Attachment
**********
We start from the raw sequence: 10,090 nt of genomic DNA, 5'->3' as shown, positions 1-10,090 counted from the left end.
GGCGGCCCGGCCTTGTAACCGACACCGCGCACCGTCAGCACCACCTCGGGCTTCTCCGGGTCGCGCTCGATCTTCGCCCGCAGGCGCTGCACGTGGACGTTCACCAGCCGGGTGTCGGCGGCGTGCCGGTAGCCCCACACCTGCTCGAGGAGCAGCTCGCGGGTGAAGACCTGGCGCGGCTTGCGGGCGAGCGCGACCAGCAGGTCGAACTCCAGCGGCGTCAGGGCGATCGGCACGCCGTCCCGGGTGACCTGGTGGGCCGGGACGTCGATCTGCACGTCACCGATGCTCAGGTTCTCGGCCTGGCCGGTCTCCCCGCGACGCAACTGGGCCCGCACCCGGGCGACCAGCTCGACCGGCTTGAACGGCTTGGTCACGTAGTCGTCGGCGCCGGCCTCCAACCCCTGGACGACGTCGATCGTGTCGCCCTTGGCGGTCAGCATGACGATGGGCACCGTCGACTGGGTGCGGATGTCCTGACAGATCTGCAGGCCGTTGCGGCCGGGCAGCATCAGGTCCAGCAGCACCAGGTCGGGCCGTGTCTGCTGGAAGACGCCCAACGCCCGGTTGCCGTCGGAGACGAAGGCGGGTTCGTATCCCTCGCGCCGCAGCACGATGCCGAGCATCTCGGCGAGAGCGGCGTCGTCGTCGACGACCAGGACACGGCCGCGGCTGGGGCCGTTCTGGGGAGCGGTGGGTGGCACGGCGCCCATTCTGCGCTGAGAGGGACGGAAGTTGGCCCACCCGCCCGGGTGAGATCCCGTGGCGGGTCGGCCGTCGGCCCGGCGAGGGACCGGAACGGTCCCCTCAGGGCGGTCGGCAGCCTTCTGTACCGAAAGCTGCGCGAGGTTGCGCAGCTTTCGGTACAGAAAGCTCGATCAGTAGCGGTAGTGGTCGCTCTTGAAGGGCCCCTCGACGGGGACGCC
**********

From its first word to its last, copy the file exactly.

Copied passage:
We start from the raw sequence: 10,090 nt of genomic DNA, 5'->3' as shown, positions 1-10,090 counted from the left end.
GGCGGCCCGGCCTTGTAACCGACACCGCGCACCGTCAGCACCACCTCGGGCTTCTCCGGGTCGCGCTCGATCTTCGCCCGCAGGCGCTGCACGTGGACGTTCACCAGCCGGGTGTCGGCGGCGTGCCGGTAGCCCCACACCTGCTCGAGGAGCAGCTCGCGGGTGAAGACCTGGCGCGGCTTGCGGGCGAGCGCGACCAGCAGGTCGAACTCCAGCGGCGTCAGGGCGATCGGCACGCCGTCCCGGGTGACCTGGTGGGCCGGGACGTCGATCTGCACGTCACCGATGCTCAGGTTCTCGGCCTGGCCGGTCTCCCCGCGACGCAACTGGGCCCGCACCCGGGCGACCAGCTCGACCGGCTTGAACGGCTTGGTCACGTAGTCGTCGGCGCCGGCCTCCAACCCCTGGACGACGTCGATCGTGTCGCCCTTGGCGGTCAGCATGACGATGGGCACCGTCGACTGGGTGCGGATGTCCTGACAGATCTGCAGGCCGTTGCGGCCGGGCAGCATCAGGTCCAGCAGCACCAGGTCGGGCCGTGTCTGCTGGAAGACGCCCAACGCCCGGTTGCCGTCGGAGACGAAGGCGGGTTCGTATCCCTCGCGCCGCAGCACGATGCCGAGCATCTCGGCGAGAGCGGCGTCGTCGTCGACGACCAGGACACGGCCGCGGCTGGGGCCGTTCTGGGGAGCGGTGGGTGGCACGGCGCCCATTCTGCGCTGAGAGGGACGGAAGTTGGCCCACCCGCCCGGGTGAGATCCCGTGGCGGGTCGGCCGTCGGCCCGGCGAGGGACCGGAACGGTCCCCTCAGGGCGGTCGGCAGCCTTCTGTACCGAAAGCTGCGCGAGGTTGCGCAGCTTTCGGTACAGAAAGCTCGATCAGTAGCGGTAGTGGTCGCTCTTGAAGGGCCCCTCGACGGGGACGCC